In a Topsy-Turvy World, the Highland Games Bring a Taste of Tradition
For most people, it won’t make much difference that this year’s Round Hill Highland Games will be slightly different than they are in a normal year.
First of all, who really knows what normal means in a COVID-19 world.
And second, how can you really use the word “normal” when you’re talking about a day-long event at a race track that is dedicated to bag piping, throwing curling stones and tossing wood cabers the size of telephone poles.
“This year the athletic events are going to be a little smaller than usual,” said event organizer Cathy Sutherland (who was in quarantine with COVID at the time of this interview, just in case anyone thinks the pandemic is over).
Happily, it isn’t illness that’s taken the top caber tossers and shot putters away from these, the 99th annual Round Hill Highland Games (the games have been at Lime Rock Park in Salisbury, Conn., for about the last five years). The top competitors will be away at the U.S. Strongman Nationals that weekend.
Really, though, part of the charm of the Round Hill Games is the efforts of newcomers and amateurs to learn, with seriousness and determination, how to spin and throw heavy lead balls on chains and how to heave a lead shot putt from their shoulder.
It isn’t just burly Scotsmen in kilts taking part in these shows of strength and grace; the participants are unexpectedly diverse, including many women and many people of different colors and cultures, all joined together by the patterns of their tartans.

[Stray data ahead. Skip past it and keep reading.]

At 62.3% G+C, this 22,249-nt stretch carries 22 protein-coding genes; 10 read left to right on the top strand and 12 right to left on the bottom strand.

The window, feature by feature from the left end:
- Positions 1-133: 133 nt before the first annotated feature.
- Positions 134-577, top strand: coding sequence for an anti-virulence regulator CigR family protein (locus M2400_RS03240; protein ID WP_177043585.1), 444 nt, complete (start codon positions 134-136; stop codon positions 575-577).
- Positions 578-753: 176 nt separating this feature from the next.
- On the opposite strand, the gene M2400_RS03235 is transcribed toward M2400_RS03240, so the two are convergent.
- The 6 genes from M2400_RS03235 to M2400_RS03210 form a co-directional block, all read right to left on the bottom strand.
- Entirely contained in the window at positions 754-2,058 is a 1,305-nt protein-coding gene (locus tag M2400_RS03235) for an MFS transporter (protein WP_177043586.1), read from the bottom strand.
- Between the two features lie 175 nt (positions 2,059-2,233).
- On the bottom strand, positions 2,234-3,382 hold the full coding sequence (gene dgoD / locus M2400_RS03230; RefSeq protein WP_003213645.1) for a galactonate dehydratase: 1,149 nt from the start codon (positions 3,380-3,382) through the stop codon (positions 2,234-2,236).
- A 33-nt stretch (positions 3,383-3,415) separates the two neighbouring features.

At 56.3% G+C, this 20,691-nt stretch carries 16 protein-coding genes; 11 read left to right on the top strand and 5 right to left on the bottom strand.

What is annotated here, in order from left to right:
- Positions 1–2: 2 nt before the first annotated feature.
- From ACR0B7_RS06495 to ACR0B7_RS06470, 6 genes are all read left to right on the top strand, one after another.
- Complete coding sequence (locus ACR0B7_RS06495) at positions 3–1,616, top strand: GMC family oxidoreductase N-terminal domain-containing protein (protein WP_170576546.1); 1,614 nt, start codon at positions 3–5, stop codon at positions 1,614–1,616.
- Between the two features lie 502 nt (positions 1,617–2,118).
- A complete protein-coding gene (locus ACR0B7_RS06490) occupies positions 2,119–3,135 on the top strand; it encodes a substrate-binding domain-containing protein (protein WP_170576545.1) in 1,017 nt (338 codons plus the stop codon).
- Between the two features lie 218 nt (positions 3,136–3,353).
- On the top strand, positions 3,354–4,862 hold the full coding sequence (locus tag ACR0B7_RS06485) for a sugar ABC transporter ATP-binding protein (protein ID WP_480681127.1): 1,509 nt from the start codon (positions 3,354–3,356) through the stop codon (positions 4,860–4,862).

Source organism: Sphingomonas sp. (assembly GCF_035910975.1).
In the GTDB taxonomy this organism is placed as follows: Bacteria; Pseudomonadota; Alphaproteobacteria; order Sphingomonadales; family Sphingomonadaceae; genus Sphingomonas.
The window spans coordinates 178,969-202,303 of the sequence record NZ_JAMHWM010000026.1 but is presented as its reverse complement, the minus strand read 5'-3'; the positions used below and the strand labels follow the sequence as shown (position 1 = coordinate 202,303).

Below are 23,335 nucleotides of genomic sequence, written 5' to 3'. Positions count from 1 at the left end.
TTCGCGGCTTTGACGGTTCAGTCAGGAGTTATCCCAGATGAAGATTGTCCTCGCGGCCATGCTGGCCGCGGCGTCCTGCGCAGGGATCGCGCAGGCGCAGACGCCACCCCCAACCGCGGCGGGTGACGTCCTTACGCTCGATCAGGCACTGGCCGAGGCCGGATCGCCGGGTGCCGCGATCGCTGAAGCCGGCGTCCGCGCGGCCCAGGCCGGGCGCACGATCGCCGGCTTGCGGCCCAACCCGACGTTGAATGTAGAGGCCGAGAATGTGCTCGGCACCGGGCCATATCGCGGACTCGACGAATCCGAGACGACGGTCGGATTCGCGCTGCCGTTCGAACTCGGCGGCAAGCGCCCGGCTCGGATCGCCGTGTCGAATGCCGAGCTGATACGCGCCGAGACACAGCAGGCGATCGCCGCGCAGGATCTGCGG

So don’t worry that the top national caber tossers won’t be at Lime Rock Park this Sunday, June 26. The gates open at 8:30 a.m. and activities continue until 4:30 p.m.
The schedule of events is a little bit loose-y goose-y but mid to late afternoon is an excellent time to go and see the pipe band competitions (my favorite). In the morning, there are individual pipers and drummers who are performing, and being judged. In the afternoon, though, you can witness the truly lovely and inspiring spectacle of the pipe and drum bands marching in formation, clad in their dressiest tartans and twirling their tasseled drum sticks.
At the end of the day, around 4 p.m., all the bands will come together for a mass parade.
Although the piping is my personal favorite part of the Highland Games, there is more (much more!) to do.
There will be demonstrations of Scottish arts and culture, including live music and Highland dancing. Members of the Norfolk Curling Club will have a tent on the grounds, and will bring their portable stones, so visitors can try a hand at curling.
There will be a variety of libations, including iced teas from Harney & Sons of Millerton, N.Y., and craft beers from Great Falls Brewing Co. in North Canaan, Conn.
There will be a whiskey tasting; you can either come and purchase individual samples, or pay a flat fee and attend an educational talk about how to drink whiskey properly.
Food will be served alongside the whiskey, and there will also be food trucks at the park.
“There won’t be any haggis this year,” Sutherland said, with regret, referring to the classic Scottish dish of sheep innards stuffed with oatmeal.
“There is a supply chain interruption and we can’t get sheep stomachs,” she explained.
Which takes us back to our original point: Our world continues to be abnormal, but the Highland Games are not exactly normal anyway — and yet they are rooted in centuries-old traditions.
Come on down to Lime Rock Park on Sunday, June 26, and be transported to another place and time. Learn more and order tickets at www.rhhg.org.